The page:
Colt Brennan gets walking papersAugust 3, 2010, 5:37 PM HST · Updated August 3, 5:37 PM 0 Comments
By Fred Guzman
You could say that Colt Brennan’s career as a member of the Washington Redskins is over before it ever really began.
Although Brennan technically spent two seasons on Washington’s roster after being selected in the sixth round of the 2008 draft, the former record-breaking star quarterback at the University of Hawaii never took a snap in an NFL regular-season game.
Brennan’s release was announced Monday, shortly after Washington acquired quarterback John Beck from the Baltimore Ravens for cornerback Doug Dutch.
Brennan showed some flashes of potential in exhibition games during his rookie season, but spent that entire campaign as Washington’s No. 3 QB behind starter Jason Campbell and veteran backup Todd Collins.
He then missed the entire 2009 season after undergoing hip surgery.
Following a disastrous 4-12 campaign, Washington cleaned house. Bruce Allen was brought in to run the front office. Mike Shanahan replaced Jim Zorn as head coach.
Gone, too, is Campbell, who was traded to Oakland after Washington acquired former Philly QB Donovan McNabb.
Brennan – a Heisman Trophy finalist in 2007 and who set a then- major-college record with 58 touchdown passes in 2006 — now must look for a new place of employment, either in the NFL or, perhaps, in Canada.
PAY-PER-VIEW: It will cost new subscribers on the Neighbor Islands $250 to purchase a pay-per-view package featuring 20 televised University of Hawaii sporting events, including all but one of UH’s 13 football games.
Selected basketball and volleyball matches also will be included in the package, which is operated by Oceanic Time Warner Cable.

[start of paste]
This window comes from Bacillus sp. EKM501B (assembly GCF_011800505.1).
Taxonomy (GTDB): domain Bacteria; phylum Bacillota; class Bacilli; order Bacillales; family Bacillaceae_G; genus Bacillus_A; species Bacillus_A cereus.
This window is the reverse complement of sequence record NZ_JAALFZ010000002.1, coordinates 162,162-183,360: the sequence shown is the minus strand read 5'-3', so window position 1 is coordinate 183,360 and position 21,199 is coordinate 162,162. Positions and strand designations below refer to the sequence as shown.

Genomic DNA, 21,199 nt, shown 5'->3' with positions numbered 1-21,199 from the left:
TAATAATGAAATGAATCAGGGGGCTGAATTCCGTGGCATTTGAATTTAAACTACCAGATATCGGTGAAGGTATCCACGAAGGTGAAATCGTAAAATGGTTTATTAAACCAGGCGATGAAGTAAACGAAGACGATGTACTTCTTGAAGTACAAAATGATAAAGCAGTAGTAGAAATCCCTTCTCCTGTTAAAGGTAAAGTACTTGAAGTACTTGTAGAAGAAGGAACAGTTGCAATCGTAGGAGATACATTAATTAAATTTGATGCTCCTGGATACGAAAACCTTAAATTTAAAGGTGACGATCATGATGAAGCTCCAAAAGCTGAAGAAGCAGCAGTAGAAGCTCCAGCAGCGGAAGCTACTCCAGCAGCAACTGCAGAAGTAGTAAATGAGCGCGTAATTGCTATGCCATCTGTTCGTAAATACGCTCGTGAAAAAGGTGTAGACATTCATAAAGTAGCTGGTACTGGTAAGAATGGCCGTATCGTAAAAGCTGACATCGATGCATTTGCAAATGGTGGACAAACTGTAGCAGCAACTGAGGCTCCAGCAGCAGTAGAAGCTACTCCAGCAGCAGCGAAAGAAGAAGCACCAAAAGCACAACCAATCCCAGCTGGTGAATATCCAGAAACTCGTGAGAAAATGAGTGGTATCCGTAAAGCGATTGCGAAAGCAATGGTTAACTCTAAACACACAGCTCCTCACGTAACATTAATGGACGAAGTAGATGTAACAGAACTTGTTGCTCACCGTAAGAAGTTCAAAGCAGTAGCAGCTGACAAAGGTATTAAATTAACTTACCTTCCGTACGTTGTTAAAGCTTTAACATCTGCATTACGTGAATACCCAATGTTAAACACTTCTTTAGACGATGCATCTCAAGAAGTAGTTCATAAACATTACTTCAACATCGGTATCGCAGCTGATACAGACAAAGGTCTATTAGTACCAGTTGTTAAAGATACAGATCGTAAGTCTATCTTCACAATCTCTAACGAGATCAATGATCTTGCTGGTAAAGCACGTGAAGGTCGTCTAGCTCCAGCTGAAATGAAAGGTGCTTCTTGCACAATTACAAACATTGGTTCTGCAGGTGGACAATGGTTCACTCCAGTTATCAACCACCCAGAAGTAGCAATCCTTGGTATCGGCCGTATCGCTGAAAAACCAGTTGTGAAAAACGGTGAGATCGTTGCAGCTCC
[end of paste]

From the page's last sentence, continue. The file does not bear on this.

The cost for Oahu residents will be twice that amount – or $500.
Only the Sept. 2 season opener against USC — which will be aired by ESPN – falls outside the pay-per-view offering. That means UH football fans must either buy the pay-per-view package or miss out.
UH athletic director Jim Donovan, anticipating some negative reaction, noted earlier this week that the current system has been around since 2002.
He’s technically right. But Donovan conveniently failed to mention that, in past years, most of Hawaii’s more attractive games – home or away — were regularly picked up by ESPN, which both cable and satellite customers can receive. An average of three UH football games were aired by ESPN over the past seven years.
Coming off a 6-7 season and with a slight bump in subscription fees, it will be interesting to see how the pay-per-view numbers hold up this year. Critics note that some areas don’t have cable service. And some fans subscribe to satellite TV, which does not offer the UH package.
Athletic department officials say they have fielded “few” complaints about the arrangement. I suspect that’s about to change.